Ulver (Norwegian for "wolves") are a Norwegian experimental musical collective founded in 1993, by vocalist Kristoffer Rygg. Their early works, such as Bergtatt, were categorised as folklore-influenced black metal but have since evolved a fluid and increasingly eclectic musical style, blending genres such as rock, electronica, symphonic and chamber traditions, noise and experimental music into their oeuvre. 1997 marked their international debut with the release of their third album Nattens madrigal through German label Century Media. However, following discord with the label, Kristoffer Rygg formed his own imprint Jester Records in 1998.
In 1998, multi-instrumentalist Tore Ylwizaker joined the band marking a drastic change in direction for Themes from William Blake's The Marriage of Heaven and Hell - a double album incorporating elements from drum and bass, progressive rock, spoken word, industrial music, and black metal, fused into a somewhat ambient new style. Further exploring trip hop, jazz, ambient music, spoken word and electronica on 2000’s Perdition City, before moving into a more experimental, minimalist, ambient direction, and soundtrack work.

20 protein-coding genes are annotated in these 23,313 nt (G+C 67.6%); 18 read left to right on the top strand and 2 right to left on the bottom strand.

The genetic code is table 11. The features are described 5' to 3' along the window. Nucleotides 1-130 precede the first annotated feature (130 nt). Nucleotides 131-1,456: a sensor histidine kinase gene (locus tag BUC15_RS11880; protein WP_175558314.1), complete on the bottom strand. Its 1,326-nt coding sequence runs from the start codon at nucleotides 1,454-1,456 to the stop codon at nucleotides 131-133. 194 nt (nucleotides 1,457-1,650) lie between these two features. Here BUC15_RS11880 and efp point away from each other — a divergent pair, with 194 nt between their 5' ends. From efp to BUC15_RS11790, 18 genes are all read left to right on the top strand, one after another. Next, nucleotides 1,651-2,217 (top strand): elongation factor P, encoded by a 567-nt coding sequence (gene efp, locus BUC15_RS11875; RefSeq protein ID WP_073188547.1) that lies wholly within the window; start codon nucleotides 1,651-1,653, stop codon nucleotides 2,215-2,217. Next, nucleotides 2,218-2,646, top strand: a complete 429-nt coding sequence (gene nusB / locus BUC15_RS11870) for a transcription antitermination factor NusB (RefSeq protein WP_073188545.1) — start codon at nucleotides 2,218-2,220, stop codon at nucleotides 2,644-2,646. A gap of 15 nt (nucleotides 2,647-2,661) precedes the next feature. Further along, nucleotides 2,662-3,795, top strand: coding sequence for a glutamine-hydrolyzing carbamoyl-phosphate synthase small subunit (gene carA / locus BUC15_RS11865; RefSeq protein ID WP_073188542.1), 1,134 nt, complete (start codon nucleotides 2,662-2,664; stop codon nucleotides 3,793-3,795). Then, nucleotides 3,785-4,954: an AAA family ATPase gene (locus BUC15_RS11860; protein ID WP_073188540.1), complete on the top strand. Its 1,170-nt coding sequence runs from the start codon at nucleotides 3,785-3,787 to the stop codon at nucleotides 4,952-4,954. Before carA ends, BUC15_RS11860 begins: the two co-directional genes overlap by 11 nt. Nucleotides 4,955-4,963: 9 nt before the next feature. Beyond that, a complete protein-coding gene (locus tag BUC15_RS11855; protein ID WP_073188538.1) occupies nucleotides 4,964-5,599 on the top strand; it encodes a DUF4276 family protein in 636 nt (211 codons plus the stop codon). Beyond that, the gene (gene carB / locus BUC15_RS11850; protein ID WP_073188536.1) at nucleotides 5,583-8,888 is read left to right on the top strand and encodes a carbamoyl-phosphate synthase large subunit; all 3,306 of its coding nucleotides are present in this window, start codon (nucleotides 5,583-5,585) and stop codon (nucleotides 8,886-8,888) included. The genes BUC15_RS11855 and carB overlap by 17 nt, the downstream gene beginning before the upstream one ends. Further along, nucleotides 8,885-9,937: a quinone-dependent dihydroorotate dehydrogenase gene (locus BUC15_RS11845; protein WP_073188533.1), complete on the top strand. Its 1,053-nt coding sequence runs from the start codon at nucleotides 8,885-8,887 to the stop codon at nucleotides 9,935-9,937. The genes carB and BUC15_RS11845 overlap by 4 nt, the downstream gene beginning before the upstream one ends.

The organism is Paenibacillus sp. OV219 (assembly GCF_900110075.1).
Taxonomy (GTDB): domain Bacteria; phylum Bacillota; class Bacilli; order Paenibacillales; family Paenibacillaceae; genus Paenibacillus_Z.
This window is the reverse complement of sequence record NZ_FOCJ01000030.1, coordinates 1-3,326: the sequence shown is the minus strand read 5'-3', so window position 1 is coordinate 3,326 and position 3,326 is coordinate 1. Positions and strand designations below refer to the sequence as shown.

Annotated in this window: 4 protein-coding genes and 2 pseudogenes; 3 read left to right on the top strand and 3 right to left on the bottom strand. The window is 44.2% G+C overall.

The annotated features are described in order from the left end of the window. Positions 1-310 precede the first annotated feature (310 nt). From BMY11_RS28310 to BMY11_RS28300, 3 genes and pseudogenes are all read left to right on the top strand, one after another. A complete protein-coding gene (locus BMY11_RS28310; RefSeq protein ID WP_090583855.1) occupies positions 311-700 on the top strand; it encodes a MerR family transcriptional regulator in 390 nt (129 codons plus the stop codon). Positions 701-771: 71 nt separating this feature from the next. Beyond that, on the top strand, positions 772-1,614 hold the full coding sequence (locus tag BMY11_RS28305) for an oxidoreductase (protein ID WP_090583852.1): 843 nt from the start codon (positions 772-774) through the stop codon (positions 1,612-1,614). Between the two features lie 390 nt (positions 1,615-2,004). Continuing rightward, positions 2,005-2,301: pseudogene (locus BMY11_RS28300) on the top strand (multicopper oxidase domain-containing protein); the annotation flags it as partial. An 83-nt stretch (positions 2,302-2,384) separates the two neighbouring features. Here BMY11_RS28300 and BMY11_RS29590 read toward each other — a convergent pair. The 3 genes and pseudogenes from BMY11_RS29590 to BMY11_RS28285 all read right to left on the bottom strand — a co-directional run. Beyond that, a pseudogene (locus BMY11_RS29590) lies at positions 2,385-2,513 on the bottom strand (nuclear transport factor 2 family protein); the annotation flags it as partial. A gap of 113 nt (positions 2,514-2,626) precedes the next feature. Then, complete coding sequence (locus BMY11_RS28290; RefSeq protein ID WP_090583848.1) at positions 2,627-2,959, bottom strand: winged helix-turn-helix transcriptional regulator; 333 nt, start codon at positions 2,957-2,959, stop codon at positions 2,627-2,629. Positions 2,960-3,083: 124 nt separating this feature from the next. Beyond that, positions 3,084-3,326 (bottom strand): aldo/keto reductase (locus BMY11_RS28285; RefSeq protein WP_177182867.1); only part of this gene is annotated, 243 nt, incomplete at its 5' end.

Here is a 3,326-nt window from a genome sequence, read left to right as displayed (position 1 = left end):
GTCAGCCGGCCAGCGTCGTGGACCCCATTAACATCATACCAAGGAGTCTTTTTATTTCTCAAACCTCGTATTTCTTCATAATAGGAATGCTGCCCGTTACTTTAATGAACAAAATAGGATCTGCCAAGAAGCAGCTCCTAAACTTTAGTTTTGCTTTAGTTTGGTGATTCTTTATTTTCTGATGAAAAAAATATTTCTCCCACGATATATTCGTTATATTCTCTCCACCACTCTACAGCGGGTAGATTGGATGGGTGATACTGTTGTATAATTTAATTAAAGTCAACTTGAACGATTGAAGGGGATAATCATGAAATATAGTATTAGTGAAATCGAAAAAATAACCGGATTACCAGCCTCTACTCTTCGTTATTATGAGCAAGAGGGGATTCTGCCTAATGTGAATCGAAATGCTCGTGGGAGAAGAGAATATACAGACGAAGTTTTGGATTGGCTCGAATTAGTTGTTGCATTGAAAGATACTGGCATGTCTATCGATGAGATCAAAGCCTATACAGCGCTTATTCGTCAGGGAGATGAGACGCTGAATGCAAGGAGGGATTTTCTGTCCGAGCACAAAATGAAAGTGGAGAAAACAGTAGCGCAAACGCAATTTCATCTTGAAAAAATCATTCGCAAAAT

2005 marked another change in the band’s sound, returning to standard instrumentation, combined with orchestral instruments and arrangements. British composer and multi-instrumentalist Daniel O'Sullivan joined the collective in 2009, and the band performed some of their first live concerts in their 15-year lifespan, including the prestigious Norwegian National Opera.
Ulver have sold in excess of half a million records, have well over 11,000,000 plays on Last.fm, been twice nominated for the Norwegian Grammy Awards, Spellemannsprisen, in different categories, won Album of the Year at the Oslo Awards for Shadows of the Sun in 2008, won the NATT&DAG award for Best Live Act in 2011, and earned a global reputation for stylistic unpredictability.
Acclaim from the artistic community includes controversial director of films Kids and Gummo, Harmony Korine, recently commented, alluding to The Marriage of Heaven and Hell: "There's a real lineage from a composer like Wagner to a band like Ulver." Author and musician Julian Cope has said, "Ulver are cataloguing the death of our culture two decades before anyone else has noticed its inevitable demise."